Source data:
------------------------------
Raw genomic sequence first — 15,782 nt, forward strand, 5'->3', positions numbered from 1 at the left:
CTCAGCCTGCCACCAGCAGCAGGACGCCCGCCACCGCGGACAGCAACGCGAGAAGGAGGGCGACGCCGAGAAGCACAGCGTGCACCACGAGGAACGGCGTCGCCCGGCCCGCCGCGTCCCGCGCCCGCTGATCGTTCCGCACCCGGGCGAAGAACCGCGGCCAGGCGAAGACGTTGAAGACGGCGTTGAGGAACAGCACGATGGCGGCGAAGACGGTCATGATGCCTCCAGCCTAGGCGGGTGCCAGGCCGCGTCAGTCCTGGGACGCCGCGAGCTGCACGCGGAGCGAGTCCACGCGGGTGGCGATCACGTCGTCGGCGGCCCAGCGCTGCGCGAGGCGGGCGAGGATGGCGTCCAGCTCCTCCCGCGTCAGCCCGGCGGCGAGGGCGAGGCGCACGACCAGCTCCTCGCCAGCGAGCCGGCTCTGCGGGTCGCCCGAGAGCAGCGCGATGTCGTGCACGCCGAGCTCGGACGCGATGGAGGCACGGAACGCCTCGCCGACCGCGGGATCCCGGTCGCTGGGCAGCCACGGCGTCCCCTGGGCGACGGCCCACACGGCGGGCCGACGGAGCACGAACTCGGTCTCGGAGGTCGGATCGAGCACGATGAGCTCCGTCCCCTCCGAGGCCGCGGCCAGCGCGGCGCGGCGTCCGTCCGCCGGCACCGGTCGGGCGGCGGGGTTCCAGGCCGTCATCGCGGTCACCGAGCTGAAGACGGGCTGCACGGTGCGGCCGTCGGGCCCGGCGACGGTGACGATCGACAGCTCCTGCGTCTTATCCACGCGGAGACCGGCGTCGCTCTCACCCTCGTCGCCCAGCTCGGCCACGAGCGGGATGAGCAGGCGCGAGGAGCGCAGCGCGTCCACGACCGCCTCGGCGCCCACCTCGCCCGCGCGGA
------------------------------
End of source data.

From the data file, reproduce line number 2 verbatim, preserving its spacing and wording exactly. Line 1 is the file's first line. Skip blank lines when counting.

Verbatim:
CTCAGCCTGCCACCAGCAGCAGGACGCCCGCCACCGCGGACAGCAACGCGAGAAGGAGGGCGACGCCGAGAAGCACAGCGTGCACCACGAGGAACGGCGTCGCCCGGCCCGCCGCGTCCCGCGCCCGCTGATCGTTCCGCACCCGGGCGAAGAACCGCGGCCAGGCGAAGACGTTGAAGACGGCGTTGAGGAACAGCACGATGGCGGCGAAGACGGTCATGATGCCTCCAGCCTAGGCGGGTGCCAGGCCGCGTCAGTCCTGGGACGCCGCGAGCTGCACGCGGAGCGAGTCCACGCGGGTGGCGATCACGTCGTCGGCGGCCCAGCGCTGCGCGAGGCGGGCGAGGATGGCGTCCAGCTCCTCCCGCGTCAGCCCGGCGGCGAGGGCGAGGCGCACGACCAGCTCCTCGCCAGCGAGCCGGCTCTGCGGGTCGCCCGAGAGCAGCGCGATGTCGTGCACGCCGAGCTCGGACGCGATGGAGGCACGGAACGCCTCGCCGACCGCGGGATCCCGGTCGCTGGGCAGCCACGGCGTCCCCTGGGCGACGGCCCACACGGCGGGCCGACGGAGCACGAACTCGGTCTCGGAGGTCGGATCGAGCACGATGAGCTCCGTCCCCTCCGAGGCCGCGGCCAGCGCGGCGCGGCGTCCGTCCGCCGGCACCGGTCGGGCGGCGGGGTTCCAGGCCGTCATCGCGGTCACCGAGCTGAAGACGGGCTGCACGGTGCGGCCGTCGGGCCCGGCGACGGTGACGATCGACAGCTCCTGCGTCTTATCCACGCGGAGACCGGCGTCGCTCTCACCCTCGTCGCCCAGCTCGGCCACGAGCGGGATGAGCAGGCGCGAGGAGCGCAGCGCGTCCACGACCGCCTCGGCGCCCACCTCGCCCGCGCGGA